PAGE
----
Wednesday, July 22, 2009

Little Depot in Vinton, Iowa



A relic in 42N country is the Vinton Depot located in Vinton, Iowa (42.168N, 92.023W.) Dedicated on March 1, 1900 this portal to past rail traffic now preserves the area’s history as a museum. At this rail station you can find a Rock Island Line caboose from the 1950s and assorted road crossing warning signs. But here's the rest of the story of these tracks...

In the town of Vinton there is a facility formerly known as the Iowa College for the Blind. One of its most famous students was 16-year old Mary Amelia Ingalls, the sister of Little House on the Prairie author Laura Ingalls Wilder. Mary's sight declined during the years at On the Banks of Plum Creek (Walnut Grove, Minnesota) and worsened when the family moved to DeSmet, South Dakota. Her parents, Charles and Caroline Ingalls, also known as Pa and Ma, took Mary by rail from DeSmet to Vinton for the start of school on November 23, 1881 on the recommendation from a missionary who knew of the sight college.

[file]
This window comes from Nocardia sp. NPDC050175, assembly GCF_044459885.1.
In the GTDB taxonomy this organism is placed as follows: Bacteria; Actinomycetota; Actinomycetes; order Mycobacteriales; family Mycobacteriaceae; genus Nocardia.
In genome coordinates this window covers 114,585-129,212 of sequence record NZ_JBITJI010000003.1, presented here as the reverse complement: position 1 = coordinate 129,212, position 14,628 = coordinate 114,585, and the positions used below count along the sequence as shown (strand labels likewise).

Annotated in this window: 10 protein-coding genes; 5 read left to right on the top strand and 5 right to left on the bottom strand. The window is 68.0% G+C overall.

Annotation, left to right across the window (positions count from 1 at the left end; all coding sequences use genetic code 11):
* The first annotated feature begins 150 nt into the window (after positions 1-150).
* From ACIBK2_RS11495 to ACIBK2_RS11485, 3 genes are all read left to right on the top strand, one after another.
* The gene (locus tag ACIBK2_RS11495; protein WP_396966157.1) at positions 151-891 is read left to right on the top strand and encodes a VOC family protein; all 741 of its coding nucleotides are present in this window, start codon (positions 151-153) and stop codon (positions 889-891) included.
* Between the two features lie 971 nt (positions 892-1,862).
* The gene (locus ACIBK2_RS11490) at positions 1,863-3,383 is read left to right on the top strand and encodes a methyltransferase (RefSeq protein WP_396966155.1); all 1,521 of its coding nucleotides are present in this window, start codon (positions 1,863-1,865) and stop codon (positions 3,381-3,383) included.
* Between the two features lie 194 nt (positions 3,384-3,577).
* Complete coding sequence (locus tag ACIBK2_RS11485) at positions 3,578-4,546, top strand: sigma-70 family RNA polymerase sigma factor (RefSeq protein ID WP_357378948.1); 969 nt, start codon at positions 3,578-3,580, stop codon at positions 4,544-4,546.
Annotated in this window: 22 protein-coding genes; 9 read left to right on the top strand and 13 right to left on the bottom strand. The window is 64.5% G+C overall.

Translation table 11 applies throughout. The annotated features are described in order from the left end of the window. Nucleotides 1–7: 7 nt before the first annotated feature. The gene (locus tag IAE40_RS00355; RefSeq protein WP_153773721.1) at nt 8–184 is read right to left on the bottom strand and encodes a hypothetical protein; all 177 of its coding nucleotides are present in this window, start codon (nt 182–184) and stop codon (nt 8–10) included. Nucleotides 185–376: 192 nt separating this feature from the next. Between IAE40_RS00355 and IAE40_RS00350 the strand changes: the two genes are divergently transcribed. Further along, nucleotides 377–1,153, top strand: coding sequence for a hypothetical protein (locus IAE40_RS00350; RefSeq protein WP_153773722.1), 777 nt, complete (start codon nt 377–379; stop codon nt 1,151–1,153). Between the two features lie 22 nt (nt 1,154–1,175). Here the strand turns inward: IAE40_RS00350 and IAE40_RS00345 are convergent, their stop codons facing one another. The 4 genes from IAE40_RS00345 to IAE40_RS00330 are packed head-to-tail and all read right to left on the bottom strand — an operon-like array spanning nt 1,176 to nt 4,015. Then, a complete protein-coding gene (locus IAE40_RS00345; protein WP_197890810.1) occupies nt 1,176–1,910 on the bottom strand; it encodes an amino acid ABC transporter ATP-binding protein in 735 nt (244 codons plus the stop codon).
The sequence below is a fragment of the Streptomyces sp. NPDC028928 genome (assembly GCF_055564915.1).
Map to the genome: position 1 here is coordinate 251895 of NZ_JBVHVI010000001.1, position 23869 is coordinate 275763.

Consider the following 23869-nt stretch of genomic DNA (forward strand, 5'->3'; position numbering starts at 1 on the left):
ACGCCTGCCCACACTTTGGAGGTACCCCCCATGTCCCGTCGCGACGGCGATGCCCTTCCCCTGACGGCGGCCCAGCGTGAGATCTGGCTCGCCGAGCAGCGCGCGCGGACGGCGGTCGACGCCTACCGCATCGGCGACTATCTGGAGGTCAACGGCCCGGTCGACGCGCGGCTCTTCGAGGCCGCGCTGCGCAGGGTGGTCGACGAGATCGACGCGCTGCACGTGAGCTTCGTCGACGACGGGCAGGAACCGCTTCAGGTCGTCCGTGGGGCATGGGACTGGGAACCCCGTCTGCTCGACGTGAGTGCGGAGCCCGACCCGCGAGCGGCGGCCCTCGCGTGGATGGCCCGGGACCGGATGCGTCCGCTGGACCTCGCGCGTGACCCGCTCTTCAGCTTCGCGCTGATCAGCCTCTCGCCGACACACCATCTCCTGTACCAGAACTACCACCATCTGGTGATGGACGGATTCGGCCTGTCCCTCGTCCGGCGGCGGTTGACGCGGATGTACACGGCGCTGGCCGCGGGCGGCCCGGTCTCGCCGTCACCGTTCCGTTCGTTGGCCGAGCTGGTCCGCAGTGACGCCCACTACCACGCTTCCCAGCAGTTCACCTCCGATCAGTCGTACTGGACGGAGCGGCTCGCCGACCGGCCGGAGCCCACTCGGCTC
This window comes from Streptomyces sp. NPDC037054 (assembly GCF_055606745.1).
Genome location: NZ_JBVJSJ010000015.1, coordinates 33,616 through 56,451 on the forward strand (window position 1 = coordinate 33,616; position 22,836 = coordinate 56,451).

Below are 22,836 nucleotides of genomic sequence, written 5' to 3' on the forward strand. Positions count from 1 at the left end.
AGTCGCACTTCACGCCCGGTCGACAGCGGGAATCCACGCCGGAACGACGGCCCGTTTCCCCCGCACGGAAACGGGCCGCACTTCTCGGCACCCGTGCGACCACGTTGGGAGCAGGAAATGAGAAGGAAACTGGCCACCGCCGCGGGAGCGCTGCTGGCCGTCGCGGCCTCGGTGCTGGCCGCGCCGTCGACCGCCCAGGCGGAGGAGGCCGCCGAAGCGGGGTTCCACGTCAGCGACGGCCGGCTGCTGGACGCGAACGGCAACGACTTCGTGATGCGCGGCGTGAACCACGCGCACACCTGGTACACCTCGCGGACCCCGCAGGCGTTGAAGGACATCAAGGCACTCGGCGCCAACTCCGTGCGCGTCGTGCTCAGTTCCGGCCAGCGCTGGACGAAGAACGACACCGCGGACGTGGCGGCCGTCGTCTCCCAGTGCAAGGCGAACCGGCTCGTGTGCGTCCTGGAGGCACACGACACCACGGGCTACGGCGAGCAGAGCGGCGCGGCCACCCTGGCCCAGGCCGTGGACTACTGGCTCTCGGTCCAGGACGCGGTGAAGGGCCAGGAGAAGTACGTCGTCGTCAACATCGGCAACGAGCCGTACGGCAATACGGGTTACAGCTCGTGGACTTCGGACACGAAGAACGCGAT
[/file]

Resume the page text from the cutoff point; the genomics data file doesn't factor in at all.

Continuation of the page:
Mary graduated in 1889 and moved back to DeSmet to live with her family. On October 20, 1928, Mary died and was buried in the family plot near DeSmet. In the 1930s her sister Laura began writing the Little House stories that would immortalize the family including Mary's story of blindness and her connection to the town of Vinton.

Aside from the Little House books which are still in print, much more original material on the Ingalls family can be found at the Herbert Hoover Presidential Library in West Branch, Iowa. Laura’s only child, Rose donated her professional papers (as a journalist and novelist) and much of her mother’s manuscripts for the Little House books to the Hoover library for archiving.

While the Ingalls passed through Vinton a decade before this depot was dedicated perhaps they used the same area to board. The specialized school is now known as the Iowa Braille School and can be more readily reached car. Some 128 years ago the school was reached by rail - this rail. Know that.